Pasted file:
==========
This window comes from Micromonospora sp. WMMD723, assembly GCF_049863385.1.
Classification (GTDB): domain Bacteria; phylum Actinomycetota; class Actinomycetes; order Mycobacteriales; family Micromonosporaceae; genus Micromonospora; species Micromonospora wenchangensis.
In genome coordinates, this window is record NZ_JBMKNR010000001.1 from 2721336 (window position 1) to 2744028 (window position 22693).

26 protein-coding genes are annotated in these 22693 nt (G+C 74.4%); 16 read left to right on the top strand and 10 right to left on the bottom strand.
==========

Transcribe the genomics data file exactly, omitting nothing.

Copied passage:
This window comes from Micromonospora sp. WMMD723, assembly GCF_049863385.1.
Classification (GTDB): domain Bacteria; phylum Actinomycetota; class Actinomycetes; order Mycobacteriales; family Micromonosporaceae; genus Micromonospora; species Micromonospora wenchangensis.
In genome coordinates, this window is record NZ_JBMKNR010000001.1 from 2721336 (window position 1) to 2744028 (window position 22693).

26 protein-coding genes are annotated in these 22693 nt (G+C 74.4%); 16 read left to right on the top strand and 10 right to left on the bottom strand.